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Hi,

 

I was rejected from both U of C this year. My GPA is 3.80 and my MCAT score is 510. My U of C pre-MMI score was 80 percentile but my interview score was in the 35th percentile.

 

My interview score was way below average. From listening to Dr. Walker podcasts, it seems that the interview score does not change much. Should I apply again or should I pursue a different route?

 

I can't imagine doing anything beside medicine, but I am not sure if my interview score is something that I can change. 

 

Please advice me.

 

Thanks :)

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My MMI was in the 35th percentile last year, and I was given first round offers this year. I'm an OOP.

My MCAT is lower than yours (505).

You can definitely improve. 

 

Last year, Calgary was my very first med school interview and I clearly let the moment get to my head. I also didn't start practice before the interview offers came out.

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I am feeling the same disappointment right now. I've always prided myself on being personable and thoughtful, but I actually got low percentile on my mmi! I'm completely blown away, and hoping it was a red flag or some kind of misunderstanding.

 

I agree, I can't imagine doing anything else in my life, so I'm going to self-reflect, read and practice tons. I know to my core that this score is not reflective of my capacities or my personality.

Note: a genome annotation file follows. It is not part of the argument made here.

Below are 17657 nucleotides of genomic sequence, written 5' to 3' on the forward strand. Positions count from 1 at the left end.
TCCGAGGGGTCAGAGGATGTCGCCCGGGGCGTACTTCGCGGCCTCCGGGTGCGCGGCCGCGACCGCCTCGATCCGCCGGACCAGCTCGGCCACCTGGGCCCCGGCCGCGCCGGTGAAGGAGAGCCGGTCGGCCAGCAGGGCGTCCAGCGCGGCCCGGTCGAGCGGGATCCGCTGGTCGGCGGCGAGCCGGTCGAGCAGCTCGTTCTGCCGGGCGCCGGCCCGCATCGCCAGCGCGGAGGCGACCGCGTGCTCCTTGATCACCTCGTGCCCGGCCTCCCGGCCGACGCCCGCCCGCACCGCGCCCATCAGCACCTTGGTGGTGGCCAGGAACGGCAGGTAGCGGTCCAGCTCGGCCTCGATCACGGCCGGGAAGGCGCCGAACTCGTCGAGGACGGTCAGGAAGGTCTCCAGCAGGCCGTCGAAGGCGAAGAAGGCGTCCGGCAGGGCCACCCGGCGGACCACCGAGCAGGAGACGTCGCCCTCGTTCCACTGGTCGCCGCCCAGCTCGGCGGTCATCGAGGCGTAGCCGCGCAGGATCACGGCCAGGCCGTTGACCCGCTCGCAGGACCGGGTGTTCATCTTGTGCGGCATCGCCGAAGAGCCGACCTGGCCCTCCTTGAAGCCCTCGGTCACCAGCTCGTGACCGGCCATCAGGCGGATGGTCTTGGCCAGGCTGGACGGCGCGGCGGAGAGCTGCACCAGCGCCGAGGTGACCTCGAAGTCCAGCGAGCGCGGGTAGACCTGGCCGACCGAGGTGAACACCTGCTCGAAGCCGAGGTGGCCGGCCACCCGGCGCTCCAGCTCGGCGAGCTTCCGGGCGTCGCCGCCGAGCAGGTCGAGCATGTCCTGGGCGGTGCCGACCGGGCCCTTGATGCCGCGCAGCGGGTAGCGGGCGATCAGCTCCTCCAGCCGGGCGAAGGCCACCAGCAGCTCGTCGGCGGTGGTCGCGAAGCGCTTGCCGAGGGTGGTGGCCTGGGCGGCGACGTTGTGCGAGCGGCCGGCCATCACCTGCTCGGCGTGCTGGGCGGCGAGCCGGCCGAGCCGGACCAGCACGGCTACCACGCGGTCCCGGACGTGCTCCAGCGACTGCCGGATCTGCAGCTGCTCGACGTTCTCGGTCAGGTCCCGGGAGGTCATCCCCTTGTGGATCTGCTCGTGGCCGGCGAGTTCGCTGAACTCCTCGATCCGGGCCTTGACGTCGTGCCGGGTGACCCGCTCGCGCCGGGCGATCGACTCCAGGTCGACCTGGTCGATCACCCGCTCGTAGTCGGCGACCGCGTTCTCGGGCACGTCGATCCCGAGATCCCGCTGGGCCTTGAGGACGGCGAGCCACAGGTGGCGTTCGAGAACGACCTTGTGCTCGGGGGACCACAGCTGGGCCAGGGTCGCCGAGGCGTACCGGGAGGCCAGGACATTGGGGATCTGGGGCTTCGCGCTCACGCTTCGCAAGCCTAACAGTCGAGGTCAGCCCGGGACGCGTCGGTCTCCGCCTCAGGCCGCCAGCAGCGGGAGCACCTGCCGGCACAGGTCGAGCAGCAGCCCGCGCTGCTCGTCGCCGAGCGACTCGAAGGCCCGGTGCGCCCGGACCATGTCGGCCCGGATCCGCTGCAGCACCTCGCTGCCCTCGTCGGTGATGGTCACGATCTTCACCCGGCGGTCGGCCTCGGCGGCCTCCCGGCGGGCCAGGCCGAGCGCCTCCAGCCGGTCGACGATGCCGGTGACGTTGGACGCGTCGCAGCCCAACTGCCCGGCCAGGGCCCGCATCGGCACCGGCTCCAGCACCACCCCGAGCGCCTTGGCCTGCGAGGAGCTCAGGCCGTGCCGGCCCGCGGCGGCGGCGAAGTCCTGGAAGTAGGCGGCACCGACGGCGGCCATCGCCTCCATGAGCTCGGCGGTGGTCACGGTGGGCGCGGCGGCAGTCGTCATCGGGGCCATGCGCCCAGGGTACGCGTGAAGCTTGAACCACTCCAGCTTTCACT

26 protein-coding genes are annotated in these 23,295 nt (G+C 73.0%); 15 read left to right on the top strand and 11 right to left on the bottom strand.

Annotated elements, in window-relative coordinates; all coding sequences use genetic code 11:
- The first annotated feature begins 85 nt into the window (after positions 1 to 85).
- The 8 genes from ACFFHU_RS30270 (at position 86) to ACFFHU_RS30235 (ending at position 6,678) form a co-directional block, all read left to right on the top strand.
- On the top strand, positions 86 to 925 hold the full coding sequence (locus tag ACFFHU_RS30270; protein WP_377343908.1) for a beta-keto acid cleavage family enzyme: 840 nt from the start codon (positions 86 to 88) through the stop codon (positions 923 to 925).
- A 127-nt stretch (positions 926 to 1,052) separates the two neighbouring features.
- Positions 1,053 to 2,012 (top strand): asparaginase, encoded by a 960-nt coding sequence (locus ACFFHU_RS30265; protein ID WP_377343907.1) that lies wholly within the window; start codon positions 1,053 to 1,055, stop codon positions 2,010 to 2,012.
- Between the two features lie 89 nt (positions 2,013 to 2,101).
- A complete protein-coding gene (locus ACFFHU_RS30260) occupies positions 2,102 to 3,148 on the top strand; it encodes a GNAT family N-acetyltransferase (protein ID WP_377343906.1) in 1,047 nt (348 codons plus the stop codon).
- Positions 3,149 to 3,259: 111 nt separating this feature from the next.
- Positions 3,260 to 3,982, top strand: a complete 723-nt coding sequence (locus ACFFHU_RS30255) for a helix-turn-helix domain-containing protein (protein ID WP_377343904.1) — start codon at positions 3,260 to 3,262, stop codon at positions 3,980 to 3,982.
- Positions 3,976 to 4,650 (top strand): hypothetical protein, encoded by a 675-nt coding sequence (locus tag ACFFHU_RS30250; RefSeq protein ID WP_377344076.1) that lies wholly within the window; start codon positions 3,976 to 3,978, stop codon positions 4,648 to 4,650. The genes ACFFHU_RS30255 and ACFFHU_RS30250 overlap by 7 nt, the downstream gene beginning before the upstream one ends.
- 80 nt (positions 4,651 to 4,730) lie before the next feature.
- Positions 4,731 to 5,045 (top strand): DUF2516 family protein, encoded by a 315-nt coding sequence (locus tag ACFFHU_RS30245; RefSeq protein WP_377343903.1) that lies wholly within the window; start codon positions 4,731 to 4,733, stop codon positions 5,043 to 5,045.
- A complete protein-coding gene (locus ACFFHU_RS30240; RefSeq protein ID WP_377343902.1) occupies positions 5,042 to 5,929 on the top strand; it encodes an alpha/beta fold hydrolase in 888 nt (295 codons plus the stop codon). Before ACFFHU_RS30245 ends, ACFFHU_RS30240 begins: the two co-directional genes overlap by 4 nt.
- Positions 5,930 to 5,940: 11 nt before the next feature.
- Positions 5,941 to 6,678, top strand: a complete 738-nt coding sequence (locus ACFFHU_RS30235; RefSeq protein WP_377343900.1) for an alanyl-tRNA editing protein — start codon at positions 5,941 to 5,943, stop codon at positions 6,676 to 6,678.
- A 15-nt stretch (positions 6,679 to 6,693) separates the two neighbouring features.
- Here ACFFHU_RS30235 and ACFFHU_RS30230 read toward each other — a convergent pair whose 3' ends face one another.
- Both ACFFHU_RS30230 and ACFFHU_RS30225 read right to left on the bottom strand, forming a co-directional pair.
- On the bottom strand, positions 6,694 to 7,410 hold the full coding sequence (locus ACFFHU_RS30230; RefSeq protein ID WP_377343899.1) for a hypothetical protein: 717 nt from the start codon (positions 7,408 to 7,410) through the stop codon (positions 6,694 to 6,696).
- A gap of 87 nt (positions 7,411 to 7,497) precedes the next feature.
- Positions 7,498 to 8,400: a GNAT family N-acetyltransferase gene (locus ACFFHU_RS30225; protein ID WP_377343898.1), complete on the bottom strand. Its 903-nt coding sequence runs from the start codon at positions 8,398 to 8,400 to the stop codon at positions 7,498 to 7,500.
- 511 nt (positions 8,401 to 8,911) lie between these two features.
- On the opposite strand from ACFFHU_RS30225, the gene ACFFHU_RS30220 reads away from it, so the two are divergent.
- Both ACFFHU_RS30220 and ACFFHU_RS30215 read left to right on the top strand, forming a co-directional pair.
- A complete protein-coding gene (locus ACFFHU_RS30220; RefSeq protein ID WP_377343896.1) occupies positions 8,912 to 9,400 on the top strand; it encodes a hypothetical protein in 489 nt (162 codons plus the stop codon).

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I got 13.2/20 on my MMIs, which is very close to average and although I am not sure if I will be able to improve it, I will try my best. My professor who is an interviewer at U of C was very surprised when I told her my interview score. She thinks that I should at least score in the 60 th percentile, but I believe I can't think properly and fast enough in the MMI environment.  She said that if she personally had me as an interviewee she would give me an 8 /10 in a station. But the thing is my professor knows me because she has interacted with me for a very long time, but the interviewers who grade you do not know you, and they make judgements about you in the 7-8 minutes  based on what you say and not say.

 

Sometimes, you may have the traits that med school is looking for, but if you don't show it in the interview, it is assumed that you do not have these traits. 

 

Do not take the scores to heart, but try to find ways to improve how you present yourself in those 7 minutes. 

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